Brief summary of the NHS Bill
In short, the Bill proposes to fully restore the NHS as an accountable public service by reversing 25 years of marketization in the NHS, by abolishing the purchaser-provider split, ending contracting and re-establishing public bodies and public services accountable to local communities.
This is necessary to stop the dismantling of the NHS under the Health and Social Care Act 2012. It is driven by the needs of local communities. Scotland and Wales have already reversed marketization and restored their NHS without massive upheaval. England can too.
The Bill gives flexibility in how it would be implemented, led by local authorities and current bodies.
- reinstate the government’s duty to provide the key NHS services throughout England, including hospitals, medical and nursing services, primary care, mental health and community services,
- integrate health and social care services,
- declare the NHS to be a “non-economic service of general interest” and “a service supplied in the exercise of governmental authority” so asserting the full competence of Parliament and the devolved bodies to legislate for the NHS without being trumped by EU competition law and the World Trade Organization’s General Agreement on Trade in Services,
- abolish the NHS Commissioning Board (NHS England) and re-establish it as a Special Health Authority with regional committees,
- plan and provide services without contracts through Health Boards, which could cover more than one local authority area if there was local support,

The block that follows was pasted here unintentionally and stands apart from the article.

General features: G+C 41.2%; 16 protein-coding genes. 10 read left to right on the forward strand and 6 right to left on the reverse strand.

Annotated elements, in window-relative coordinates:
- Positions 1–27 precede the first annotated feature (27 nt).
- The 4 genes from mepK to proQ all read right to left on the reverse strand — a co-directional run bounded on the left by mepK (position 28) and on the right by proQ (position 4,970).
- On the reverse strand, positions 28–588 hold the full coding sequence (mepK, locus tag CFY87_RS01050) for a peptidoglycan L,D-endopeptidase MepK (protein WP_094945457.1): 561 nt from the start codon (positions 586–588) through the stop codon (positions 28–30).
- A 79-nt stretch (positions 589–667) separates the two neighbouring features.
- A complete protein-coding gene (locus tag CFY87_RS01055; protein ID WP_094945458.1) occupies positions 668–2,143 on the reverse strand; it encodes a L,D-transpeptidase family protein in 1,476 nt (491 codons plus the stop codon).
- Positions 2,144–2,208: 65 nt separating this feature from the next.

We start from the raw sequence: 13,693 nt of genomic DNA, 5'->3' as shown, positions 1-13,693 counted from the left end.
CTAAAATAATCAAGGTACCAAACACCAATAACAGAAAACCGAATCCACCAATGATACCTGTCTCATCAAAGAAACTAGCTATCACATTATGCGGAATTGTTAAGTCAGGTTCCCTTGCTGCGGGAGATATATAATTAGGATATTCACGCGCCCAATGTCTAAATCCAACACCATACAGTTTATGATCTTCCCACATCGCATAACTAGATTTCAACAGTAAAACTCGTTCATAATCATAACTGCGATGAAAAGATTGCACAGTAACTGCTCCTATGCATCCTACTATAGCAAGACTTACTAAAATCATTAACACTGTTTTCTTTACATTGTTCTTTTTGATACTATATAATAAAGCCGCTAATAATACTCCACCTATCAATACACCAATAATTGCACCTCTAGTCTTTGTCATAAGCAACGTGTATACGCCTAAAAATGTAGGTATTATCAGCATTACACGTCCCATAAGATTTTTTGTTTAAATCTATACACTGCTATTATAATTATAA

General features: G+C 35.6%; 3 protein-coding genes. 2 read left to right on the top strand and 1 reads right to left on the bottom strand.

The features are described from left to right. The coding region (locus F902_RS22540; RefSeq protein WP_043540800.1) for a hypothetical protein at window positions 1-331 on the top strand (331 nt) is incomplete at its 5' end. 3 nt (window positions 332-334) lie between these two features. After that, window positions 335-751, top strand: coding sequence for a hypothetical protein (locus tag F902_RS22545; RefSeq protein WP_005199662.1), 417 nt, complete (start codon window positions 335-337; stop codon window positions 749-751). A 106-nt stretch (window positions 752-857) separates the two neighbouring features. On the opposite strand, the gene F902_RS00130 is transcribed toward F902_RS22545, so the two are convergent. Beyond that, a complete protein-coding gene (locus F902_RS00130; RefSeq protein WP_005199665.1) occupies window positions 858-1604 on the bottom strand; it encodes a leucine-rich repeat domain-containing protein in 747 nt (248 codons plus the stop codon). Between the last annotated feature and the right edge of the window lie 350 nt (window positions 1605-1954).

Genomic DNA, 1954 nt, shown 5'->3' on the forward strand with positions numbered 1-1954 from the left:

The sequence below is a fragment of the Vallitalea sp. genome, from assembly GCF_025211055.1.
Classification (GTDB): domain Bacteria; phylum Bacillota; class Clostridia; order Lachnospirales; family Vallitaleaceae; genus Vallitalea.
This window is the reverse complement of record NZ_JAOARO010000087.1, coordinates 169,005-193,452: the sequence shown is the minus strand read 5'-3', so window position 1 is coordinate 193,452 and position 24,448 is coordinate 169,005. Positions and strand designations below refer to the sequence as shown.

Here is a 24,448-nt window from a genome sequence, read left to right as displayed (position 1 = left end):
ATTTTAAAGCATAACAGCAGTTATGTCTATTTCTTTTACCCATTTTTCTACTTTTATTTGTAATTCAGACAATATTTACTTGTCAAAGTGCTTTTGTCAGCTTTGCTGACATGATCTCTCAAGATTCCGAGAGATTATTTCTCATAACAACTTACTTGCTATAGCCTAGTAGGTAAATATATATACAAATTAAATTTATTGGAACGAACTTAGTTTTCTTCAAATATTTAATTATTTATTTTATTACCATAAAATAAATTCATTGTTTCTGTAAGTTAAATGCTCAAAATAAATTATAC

- allow local authorities to lead a ‘bottom up’ process with the assistance of clinical commissioning groups (CCGs), NHS trusts, NHS foundation trusts and NHS England to transfer functions to Health Boards,
- abolish NHS trusts, NHS foundation trusts and CCGs after the transfer by 1st January 2018,
- abolish Monitor – the regulator of NHS foundation trusts, commercial companies and voluntary organisations – and repeal the competition and core marketization provisions of the 2012 Act,
- integrate public health services, and the duty to reduce inequalities, into the NHS,
- re-establish Community Health Councils to represent the interest of the public in the NHS,
- stop licence conditions taking effect which have been imposed by Monitor on NHS foundation trusts and that will have the effect of reducing by April 2016 the number of services that they currently have to provide,
- require national terms and conditions under the NHS Staff Council and Agenda for Change system for relevant NHS staff,
- centralise NHS debts under the Private Finance Initiative (PFI) in the Treasury, require publication of PFI contracts and also require the Treasury to report to Parliament on reducing NHS PFI debts,
- abolish the legal provisions passed in 2014 requiring certain immigrants to pay for NHS services
- declare the UK’s agreement to the proposed Transatlantic Trade and Investment Partnership and other international treaties affecting the NHS to require the prior approval of Parliament and the devolved legislatures,
- require the government to report annually to Parliament on the effect of treaties on the NHS.
Previous versions of the Bill
The first proposal for a Bill was made in August 2014 by Professor Allyson Pollock and barrister Peter Roderick.
The August 2014 proposal was put out for consultation, a process which ended in late December 2014.
Based on the consultation Peter Roderick and Allyson Pollock drafted another version, finalised on 21 February 2015.
On 11 March 2015, 12 MPs from five political parties tabled the first National Health Service Bill in the House of Commons, based on the second version of the proposed NHS Reinstatement Bill. The Bill ‘fell’ when Parliament ended before the May 2015 General Election, and was retabled in the current session of Parliament.